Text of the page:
Successful nucleic acid therapeutic projects have one thing in common – rigor. Lack of controls has many consequences ranging from failed companies, seminars that waste the time of all involved, and lost hopes of patients. In this “President’s Pick”, Past President Annemieke Aartsma-Rus lays out a passionate plea for the inclusion of basic, long-established controls in all experiments.
– David Corey, Ph.D., OTS President
Past President’s paper pick – the guidelines for using control oligonucleotides in experiments and why EVERYONE should use them!
This blog’s pick is about something that comes up regularly at oligonucleotide meetings when results are presented using ‘untreated’ or ‘saline’ as a control. Those who have attended past meetings of the society will know these presentations trigger two past Presidents (Art Krieg and yours truly) into preaching about the importance of using controls, and the current president (David Corey) to write the selected paper.
Why are we triggered so much by researchers not using control oligonucleotides?
Some historical context: when the Oligonucleotide Therapeutics Society was conceived the field had a bad reputation. Back then most oligonucleotides had a phosphorothioate (PS) backbone, but it was not known that this also induced unintended effects. Lacking control oligonucleotides in vitro experiments showed reduced expression levels of target genes, which were not due to a targeted effect but rather due to reduced cell viability. (Note that housekeeping genes are often the last to be affected by this as they play such crucial roles in cell metabolism.) In vivo experiments revealed shrinking of tumors, not because the target gene was down regulated, but because an inflammatory response was triggered due to activation of the toll-like receptor 9 pathway.
You may be thinking ‘but as long as the intended effect is achieved, who cares?’ It is probably clear that reduced cell viability has limited clinical translatability. Triggering the immune response, however, can be therapeutic for tumors and is also something that is being exploited, e.g. by Checkmate Therapeutics. However, you want this to be achieved on your terms rather than having an uncontrolled immune response. Furthermore, motifs that induce these effects can differ between species, so the applicability may be limited in humans when you detect this in a mouse or rat model.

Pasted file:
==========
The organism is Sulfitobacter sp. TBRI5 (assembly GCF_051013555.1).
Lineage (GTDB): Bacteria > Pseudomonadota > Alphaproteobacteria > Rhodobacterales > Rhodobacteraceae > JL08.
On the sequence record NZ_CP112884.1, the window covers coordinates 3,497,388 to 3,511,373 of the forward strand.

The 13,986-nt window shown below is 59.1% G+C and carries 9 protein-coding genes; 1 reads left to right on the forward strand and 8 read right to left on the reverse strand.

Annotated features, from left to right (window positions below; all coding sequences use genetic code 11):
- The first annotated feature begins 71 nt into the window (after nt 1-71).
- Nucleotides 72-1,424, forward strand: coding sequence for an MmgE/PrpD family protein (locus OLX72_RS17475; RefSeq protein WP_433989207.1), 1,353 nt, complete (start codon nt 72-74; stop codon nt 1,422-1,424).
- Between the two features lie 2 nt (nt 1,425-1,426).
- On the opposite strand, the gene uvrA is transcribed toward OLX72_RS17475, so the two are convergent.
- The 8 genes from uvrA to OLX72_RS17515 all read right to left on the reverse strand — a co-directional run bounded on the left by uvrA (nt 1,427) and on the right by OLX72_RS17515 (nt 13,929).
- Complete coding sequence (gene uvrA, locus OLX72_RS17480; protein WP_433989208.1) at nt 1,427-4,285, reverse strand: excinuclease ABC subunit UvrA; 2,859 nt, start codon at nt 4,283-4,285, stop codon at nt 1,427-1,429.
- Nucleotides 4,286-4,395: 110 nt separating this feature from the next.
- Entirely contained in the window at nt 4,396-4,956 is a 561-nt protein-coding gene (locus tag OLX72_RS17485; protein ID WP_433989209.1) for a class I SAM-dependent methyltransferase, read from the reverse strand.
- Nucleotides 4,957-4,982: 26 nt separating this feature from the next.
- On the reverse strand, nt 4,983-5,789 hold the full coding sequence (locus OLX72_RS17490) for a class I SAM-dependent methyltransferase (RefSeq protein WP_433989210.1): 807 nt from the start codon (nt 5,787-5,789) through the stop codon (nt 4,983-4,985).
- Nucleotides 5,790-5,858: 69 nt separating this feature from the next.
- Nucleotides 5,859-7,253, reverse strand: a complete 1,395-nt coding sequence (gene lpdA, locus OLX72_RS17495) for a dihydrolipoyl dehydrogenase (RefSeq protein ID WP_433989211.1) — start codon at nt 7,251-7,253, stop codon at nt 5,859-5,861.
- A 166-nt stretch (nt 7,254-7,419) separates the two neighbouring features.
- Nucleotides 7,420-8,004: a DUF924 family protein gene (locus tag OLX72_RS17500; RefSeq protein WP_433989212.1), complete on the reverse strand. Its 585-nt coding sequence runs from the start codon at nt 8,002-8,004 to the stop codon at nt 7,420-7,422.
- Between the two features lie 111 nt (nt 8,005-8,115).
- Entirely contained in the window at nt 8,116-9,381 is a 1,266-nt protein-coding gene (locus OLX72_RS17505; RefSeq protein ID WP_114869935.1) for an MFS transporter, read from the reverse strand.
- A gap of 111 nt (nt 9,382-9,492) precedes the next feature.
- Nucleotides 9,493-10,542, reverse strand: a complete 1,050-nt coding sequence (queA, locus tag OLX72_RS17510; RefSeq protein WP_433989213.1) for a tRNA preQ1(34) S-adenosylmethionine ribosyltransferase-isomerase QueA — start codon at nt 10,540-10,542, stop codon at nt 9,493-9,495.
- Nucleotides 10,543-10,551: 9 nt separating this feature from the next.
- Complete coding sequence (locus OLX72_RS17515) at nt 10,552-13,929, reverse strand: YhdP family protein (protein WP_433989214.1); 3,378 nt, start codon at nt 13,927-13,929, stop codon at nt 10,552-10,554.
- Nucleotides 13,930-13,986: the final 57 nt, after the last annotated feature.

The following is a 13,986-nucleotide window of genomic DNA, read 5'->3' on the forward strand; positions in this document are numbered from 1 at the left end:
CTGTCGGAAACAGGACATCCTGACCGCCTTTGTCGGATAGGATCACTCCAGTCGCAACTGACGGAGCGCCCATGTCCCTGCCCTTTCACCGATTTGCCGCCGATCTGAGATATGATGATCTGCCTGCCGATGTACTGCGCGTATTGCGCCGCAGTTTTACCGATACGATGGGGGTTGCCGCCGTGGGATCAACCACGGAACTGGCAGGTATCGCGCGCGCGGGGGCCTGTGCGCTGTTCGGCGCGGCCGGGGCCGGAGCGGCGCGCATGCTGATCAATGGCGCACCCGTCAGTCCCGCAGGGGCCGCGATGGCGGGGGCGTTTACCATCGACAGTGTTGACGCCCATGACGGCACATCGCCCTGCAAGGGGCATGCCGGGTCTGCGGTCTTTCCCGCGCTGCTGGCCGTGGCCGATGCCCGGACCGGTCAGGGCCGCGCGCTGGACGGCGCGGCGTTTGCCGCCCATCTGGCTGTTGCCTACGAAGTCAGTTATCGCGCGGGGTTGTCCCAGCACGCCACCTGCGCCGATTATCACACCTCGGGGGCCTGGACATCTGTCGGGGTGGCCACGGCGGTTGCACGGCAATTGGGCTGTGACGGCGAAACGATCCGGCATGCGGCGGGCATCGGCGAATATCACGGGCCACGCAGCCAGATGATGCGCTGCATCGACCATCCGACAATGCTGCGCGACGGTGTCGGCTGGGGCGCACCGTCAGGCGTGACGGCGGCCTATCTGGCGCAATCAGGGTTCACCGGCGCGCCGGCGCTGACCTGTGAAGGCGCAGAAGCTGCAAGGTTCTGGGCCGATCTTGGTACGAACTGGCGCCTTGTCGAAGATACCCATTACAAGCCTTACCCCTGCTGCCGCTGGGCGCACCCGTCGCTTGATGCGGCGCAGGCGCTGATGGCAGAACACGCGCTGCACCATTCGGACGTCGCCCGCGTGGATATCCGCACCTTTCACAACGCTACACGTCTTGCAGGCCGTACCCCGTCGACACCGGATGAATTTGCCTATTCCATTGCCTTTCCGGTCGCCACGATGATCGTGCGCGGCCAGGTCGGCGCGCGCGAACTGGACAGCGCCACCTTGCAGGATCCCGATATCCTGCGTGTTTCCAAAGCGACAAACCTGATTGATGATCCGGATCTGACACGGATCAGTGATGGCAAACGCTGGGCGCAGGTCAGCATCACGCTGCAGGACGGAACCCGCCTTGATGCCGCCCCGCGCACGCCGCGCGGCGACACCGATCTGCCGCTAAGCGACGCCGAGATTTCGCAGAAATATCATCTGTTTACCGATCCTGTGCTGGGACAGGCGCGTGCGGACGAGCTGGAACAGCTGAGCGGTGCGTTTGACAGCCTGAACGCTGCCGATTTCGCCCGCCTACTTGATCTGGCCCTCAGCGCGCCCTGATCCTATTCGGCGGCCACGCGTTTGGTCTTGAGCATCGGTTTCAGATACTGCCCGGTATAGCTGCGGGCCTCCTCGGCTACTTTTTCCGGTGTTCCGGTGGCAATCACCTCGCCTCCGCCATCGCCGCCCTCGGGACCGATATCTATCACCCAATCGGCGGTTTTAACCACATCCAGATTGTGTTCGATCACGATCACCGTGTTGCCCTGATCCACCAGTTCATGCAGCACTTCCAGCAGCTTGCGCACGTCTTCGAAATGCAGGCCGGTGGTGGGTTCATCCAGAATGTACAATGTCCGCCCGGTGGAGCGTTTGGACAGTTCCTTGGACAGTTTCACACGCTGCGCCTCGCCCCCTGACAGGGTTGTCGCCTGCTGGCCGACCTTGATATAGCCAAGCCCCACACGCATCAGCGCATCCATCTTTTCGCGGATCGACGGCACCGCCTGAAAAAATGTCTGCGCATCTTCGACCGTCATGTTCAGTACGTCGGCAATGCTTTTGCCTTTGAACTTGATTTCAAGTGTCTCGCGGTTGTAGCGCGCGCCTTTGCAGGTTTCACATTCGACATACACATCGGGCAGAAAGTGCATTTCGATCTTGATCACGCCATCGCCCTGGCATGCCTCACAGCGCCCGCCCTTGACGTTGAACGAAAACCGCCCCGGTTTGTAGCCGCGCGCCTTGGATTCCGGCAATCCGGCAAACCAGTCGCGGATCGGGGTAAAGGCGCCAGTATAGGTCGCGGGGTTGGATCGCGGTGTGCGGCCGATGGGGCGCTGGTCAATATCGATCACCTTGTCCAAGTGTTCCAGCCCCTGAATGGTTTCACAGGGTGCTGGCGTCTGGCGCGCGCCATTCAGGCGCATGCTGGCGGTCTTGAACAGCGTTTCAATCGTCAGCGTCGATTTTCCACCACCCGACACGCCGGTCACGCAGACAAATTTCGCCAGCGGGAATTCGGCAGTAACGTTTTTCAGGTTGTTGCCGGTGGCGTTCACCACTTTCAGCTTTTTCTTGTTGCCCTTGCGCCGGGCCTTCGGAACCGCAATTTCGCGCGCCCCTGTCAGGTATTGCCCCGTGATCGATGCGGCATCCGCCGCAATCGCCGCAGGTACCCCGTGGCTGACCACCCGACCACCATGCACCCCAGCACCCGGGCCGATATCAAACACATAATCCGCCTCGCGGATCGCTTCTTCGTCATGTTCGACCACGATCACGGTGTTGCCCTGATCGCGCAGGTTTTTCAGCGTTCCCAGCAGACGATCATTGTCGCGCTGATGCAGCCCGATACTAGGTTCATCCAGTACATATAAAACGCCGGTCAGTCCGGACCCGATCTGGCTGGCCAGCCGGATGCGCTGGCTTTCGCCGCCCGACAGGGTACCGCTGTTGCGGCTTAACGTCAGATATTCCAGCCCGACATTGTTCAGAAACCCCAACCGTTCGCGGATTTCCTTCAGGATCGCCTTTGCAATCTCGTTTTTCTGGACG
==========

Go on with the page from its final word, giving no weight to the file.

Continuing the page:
The bottom line – that you should use control oligonucleotides – is hopefully clear to the reader. These controls should consist of the same chemical modification as the target oligonucleotides and be of the same modality (i.e. siRNA control for siRNA, gapmer for gapmer, etc).
An often-heard comment is that some controls give ‘really weird results’. Anyone who is in the field long enough will have had such an experience. Obviously, these misbehaving oligonucleotides are not proper controls and should be avoided and replaced by another control. Ideally, the field sets up a database of oligonucleotides that have shown to ‘behave’ and ‘misbehave’ in a specific context (tissue, modifications, etc.), so we facilitate selection of proper controls.
Another often heard control that I personally do not find acceptable, is the ‘vehicle only control’. Note that when you complex your oligonucleotides the uncomplexed vehicle is a different beast from the oligonucleotide vehicle complex. To use a comparison to make this more concrete, if your complexed compound is a cupboard with clothes, you assume the Ikea box with the unassembled components is a control for the cupboard.
I understand taking along controls is expensive – especially for in vivo experiments. However, drawing the wrong conclusions from an experiment is even more expensive in the end. We should not forget that we are in the field of therapy development and we have a responsibility toward the patients for whom we develop treatments. When we draw the wrong conclusions, we not only waste money and our own time, but also theirs.